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105 Years Young: Honoring Redell Patterson Scott

Katy’s centenarian Redell Patterson Scott shares personal experiences from the past century

Written by Holly Leger

Any resident who has lived in Katy for the past decade has seen the city grow and change dramatically. But that’s nothing compared to the changes that Redell Patterson Scott has seen. The 105-year-old woman moved to Katy in 1919 and has resided here ever since.

Born on March 27, 1910 in Pattison, Texas, Redell Patterson Scott lived through the Great Depression, both world wars, and the civil rights movement. In her lifetime, Redell has seen the invention of the toaster, hair dryer, car radio, color TV, and many more.

Born on March 27, 1910 in Pattison, Texas, Redell Patterson Scott lived through the Great Depression, both world wars, and the civil rights movement. In her lifetime, Redell has seen the invention of the toaster, hair dryer, car radio, color TV, and many more. Photo by Amy Salvato

Horse and Buggy Days
Scott recalls riding a horse and buggy around the streets of Katy as a young girl. She remembers Katy as a town that was much smaller back then, and the roads were very different from the freeways of today. “It wasn’t like this,” she says, pointing to the paved streets. “It was muddy.”

The only child of Lee Brandy Burg and Estella Sullivan, Scott was raised on a farm. The family grew vegetables and peanuts. While Scott can remember rationing food and gasoline during the Great Depression, she does remember the family’s farming business kept them afloat. “It was pretty good for us,” Scott says.

Katy Family Homestead
Scott married her first husband, Henry Patterson, who worked for the M-K-T Railroad when she was just 16 years old. Together, they had nine children, though two died as infants. After her first husband passed away, she later married Tillman Scott, after the two met at a church event. They raised their combined families together and were married just shy of 50 years.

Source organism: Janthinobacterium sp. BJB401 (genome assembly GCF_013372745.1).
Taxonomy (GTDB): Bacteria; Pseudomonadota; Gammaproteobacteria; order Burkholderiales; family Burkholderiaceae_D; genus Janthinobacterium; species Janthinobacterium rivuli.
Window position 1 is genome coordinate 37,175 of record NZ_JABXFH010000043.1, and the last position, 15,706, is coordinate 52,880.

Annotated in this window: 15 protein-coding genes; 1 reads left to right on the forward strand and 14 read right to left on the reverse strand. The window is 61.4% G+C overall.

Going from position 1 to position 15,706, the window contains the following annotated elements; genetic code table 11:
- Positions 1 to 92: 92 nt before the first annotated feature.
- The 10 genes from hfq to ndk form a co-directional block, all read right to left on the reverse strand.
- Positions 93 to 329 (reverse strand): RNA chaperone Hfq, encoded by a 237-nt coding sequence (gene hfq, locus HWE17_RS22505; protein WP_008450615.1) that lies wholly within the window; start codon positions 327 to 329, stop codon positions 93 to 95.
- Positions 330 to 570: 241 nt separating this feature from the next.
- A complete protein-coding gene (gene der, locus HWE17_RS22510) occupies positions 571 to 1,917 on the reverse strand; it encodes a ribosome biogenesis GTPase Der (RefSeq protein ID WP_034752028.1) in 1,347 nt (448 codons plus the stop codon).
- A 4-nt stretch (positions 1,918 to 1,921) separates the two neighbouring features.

Of Scott’s seven children, four are still living. Henry Patterson Jr. is the oldest sibling at age 87. He lives in Katy and served in World War II. Leonard “L.C.” Patterson lives in Houston and is a veteran of the Korean War. Kathryn Hearn lives in California; and Nadine Johnson, the baby of the family at 70 years old, is now retired and living with her mother at the original homestead that Scott built with her first husband in 1936.

Portrait of Redell Patterson Scott taken around 1942

Portrait of Redell Patterson Scott taken around 1942

Educational Equality
For over 50 years, Scott worked as a housekeeper in Katy in order to help provide for her children. In spite of their large family, Johnson says her parents never accepted any welfare assistance and that her mother was determined to give her children the best. “She was always focused on all of her children receiving adequate education,” Johnson recalls. “She worked very hard to see that that was accomplished.”

Scott even played a key role in integrating schools in the community. Johnson remembers her mother fighting for her and her siblings to continue their secondary education in Katy, rather than being bussed to Cypress Fairbanks, as was custom then for African American residents in Katy. “My mother, along with a group of parents, met with the [school] officials,” Johnson says. “They finally were able to attend the schools here in Katy.”

Christian Roots
Faith is also very important to Scott. She has been a member at Antioch Baptist Church in Katy for most of her life and was an active participant on numerous church boards in the past, including serving as the choir’s president for 20 years, not resigning until her 80s. “I loved working in the church,” Scott says.

Her active faith has left an impression on many, including her son, Leonard Patterson. “The main thing she instilled in us was living in Christ Jesus,” he shares. “She said to get myself right with God. I was raised up in the church, and that’s the way I am today.”

Legacy of Love
Not only does the centenarian have grandchildren and great-grandchildren. She even has great-great-great-grandchildren. But for Scott, having a big family simply means having more opportunities to love. It’s a legacy she hopes to leave behind one day. Her advice to the next generation is to do the right thing and to never forget to love others. “I loved my children,” Scott says. “I’m sure they all know I love them by the way I treat them and what I do for them. Love each other.” KM

 

HOLLY LEGER is a writer who enjoys every opportunity to experience the past through the eyes of her elders.

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